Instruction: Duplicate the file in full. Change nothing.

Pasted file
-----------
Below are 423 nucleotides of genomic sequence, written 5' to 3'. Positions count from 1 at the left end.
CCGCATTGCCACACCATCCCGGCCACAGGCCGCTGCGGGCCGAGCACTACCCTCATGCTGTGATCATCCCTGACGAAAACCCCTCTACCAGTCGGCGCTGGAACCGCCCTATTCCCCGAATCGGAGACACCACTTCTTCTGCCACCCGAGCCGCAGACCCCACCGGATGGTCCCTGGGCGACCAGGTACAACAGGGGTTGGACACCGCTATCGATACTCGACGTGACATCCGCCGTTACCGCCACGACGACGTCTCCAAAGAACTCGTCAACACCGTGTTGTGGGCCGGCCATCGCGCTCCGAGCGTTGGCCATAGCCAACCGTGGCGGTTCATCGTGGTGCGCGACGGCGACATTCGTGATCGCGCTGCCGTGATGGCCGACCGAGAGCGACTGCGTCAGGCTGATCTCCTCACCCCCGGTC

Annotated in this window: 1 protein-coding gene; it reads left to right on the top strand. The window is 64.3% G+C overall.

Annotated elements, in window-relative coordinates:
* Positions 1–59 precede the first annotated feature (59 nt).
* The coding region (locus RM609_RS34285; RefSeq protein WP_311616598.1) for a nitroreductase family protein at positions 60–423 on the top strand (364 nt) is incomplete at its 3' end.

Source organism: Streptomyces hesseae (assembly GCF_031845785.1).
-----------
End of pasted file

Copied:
Below are 423 nucleotides of genomic sequence, written 5' to 3'. Positions count from 1 at the left end.
CCGCATTGCCACACCATCCCGGCCACAGGCCGCTGCGGGCCGAGCACTACCCTCATGCTGTGATCATCCCTGACGAAAACCCCTCTACCAGTCGGCGCTGGAACCGCCCTATTCCCCGAATCGGAGACACCACTTCTTCTGCCACCCGAGCCGCAGACCCCACCGGATGGTCCCTGGGCGACCAGGTACAACAGGGGTTGGACACCGCTATCGATACTCGACGTGACATCCGCCGTTACCGCCACGACGACGTCTCCAAAGAACTCGTCAACACCGTGTTGTGGGCCGGCCATCGCGCTCCGAGCGTTGGCCATAGCCAACCGTGGCGGTTCATCGTGGTGCGCGACGGCGACATTCGTGATCGCGCTGCCGTGATGGCCGACCGAGAGCGACTGCGTCAGGCTGATCTCCTCACCCCCGGTC

Annotated in this window: 1 protein-coding gene; it reads left to right on the top strand. The window is 64.3% G+C overall.

Annotated elements, in window-relative coordinates:
* Positions 1–59 precede the first annotated feature (59 nt).
* The coding region (locus RM609_RS34285; RefSeq protein WP_311616598.1) for a nitroreductase family protein at positions 60–423 on the top strand (364 nt) is incomplete at its 3' end.

Source organism: Streptomyces hesseae (assembly GCF_031845785.1).